MNC president shares concerns about self-government agreements signed in Ottawa: APTN News Interview
Published on Jul 2, 2019
The president of the Metis National Council has concerns with three self-government agreements signed in Ottawa, last week. The presidents of the Metis organizations in Ontario, Saskatchewan and Alberta signed the agreements with Crown Indigenous Relations Minister Carolyn Bennett on Thursday. For more, MNC President Clément Chartier joins host APTN National News Host Dennis Ward.
The presidents of the Metis organizations in Ontario, Saskatchewan and Alberta signed the agreements with Crown Indigenous Relations Minister Carolyn Bennett on Thursday.
For more, MNC President Clément Chartier joins host APTN National News Host Dennis Ward.
In an effort to gain some measure of relevance in the wake of the self-government agreements signed between three of the Metis Nation provincial affiliates and the Government of Canada, a group claiming to represent Metis people has declared that it will be signing the 7th modern "treaty" between their self-declared "nation" and another recently formed group in New Brunswick.
The group, calling itself the "Metis Nation of Canada" (or MNOC) states on its Facebook page that they are signing their 7th partnership treaty on July 12, 2019 with the Metis Nation of Saint-John, N.B. Self-declared Chiefs Karole Dumont and Albert Chaisson are inviting their "citizens" to join them at a yet undisclosed location to attend the signing.
The practice of newly formed groups claiming to represent mixed-blood people is a recent phenomenon that seems to have the purpose of trying to self-legitimize by recognizing each other, since their respective provinces and the federal government have not recognized their claims, despite numerous failed court cases and ignored requests to meet with the government. Further, most Metis people do not view them as being part of the Metis Nation itself. Just last fall, the Metis National Council signed a Memorandum of Agreement condemning these groups with the Mi'kmaq people of Nova Scotia.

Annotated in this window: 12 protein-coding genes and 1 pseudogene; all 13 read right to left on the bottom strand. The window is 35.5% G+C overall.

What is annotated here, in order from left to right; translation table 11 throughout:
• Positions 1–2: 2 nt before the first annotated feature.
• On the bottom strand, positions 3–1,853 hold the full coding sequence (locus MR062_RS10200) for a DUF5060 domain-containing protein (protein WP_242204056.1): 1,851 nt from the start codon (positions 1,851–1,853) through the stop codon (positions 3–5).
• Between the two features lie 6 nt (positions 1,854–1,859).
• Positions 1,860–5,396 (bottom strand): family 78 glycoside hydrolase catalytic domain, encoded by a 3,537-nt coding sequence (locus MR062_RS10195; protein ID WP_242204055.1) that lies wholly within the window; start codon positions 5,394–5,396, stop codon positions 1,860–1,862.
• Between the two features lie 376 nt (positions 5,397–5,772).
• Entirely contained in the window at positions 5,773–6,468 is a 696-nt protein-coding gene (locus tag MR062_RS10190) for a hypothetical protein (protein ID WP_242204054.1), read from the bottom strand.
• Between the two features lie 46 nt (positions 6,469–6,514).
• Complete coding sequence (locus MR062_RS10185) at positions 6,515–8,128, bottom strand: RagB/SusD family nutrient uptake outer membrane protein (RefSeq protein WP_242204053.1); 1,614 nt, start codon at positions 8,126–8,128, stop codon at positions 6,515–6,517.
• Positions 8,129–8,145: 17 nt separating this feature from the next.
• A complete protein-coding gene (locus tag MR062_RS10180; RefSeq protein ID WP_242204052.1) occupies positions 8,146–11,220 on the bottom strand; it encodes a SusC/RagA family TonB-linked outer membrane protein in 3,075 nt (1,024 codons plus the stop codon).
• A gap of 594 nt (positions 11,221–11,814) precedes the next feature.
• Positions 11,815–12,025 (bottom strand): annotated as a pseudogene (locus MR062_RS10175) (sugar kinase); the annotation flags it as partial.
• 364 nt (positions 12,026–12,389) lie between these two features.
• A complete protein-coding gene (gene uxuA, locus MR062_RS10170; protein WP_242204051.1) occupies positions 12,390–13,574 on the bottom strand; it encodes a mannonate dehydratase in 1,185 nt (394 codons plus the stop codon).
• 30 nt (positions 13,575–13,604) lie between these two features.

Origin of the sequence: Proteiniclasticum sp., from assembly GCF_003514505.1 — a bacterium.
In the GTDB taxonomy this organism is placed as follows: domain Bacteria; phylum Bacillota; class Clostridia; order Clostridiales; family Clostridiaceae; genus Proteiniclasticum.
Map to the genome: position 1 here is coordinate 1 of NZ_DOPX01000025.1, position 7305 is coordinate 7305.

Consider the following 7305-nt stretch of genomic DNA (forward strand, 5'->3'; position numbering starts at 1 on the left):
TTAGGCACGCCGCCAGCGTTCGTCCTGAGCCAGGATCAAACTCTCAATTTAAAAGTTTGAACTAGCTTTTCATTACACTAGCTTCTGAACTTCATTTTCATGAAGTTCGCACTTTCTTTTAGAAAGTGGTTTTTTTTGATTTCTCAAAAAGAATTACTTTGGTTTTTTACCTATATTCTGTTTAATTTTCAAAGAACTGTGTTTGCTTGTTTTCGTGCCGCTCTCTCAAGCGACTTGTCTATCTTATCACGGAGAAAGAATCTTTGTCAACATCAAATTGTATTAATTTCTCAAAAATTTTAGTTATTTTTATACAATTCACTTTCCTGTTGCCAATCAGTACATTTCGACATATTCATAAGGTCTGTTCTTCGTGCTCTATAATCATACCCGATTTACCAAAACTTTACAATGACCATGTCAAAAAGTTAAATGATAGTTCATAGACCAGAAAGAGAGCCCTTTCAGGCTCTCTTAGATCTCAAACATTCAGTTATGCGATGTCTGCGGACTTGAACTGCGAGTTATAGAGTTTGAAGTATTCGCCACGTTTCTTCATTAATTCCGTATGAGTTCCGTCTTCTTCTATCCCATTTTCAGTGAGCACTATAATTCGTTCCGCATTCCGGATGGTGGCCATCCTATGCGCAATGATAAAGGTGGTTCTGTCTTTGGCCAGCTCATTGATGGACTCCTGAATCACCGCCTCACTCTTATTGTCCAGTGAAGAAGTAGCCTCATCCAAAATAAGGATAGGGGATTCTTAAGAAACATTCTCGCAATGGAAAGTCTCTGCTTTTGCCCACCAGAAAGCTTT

Other newly formed groups claiming to represent metis people have signed similar treaties. The Metis Federation of Canada (MFC) - another unrecognized group claiming to represent all Metis people "from coast to coast to coast" - signed three treaties with other groups as publicity events to promote their cause.
Some of these groups even sign treaties with unrecognized groups in the United States, such as one newly formed group in Oregon, USA, who claims to represent any mixed-blooded persons who wants to enroll in their "nation". The Una Nation, formed by a single nuclear family and presided over by a self-styled “king”, claims that it is recognized as a legitimate nation on the basis of signing treaties with the Eastern Woodland Metis Nation Nova Scotia and the Metis Nation of Canada (MNOC). Most recently, this group offered US Senator Elizabeth Warren enrollment in their tribe based on her family story and DNA test showing she had a possible distant ancestor who was Indian.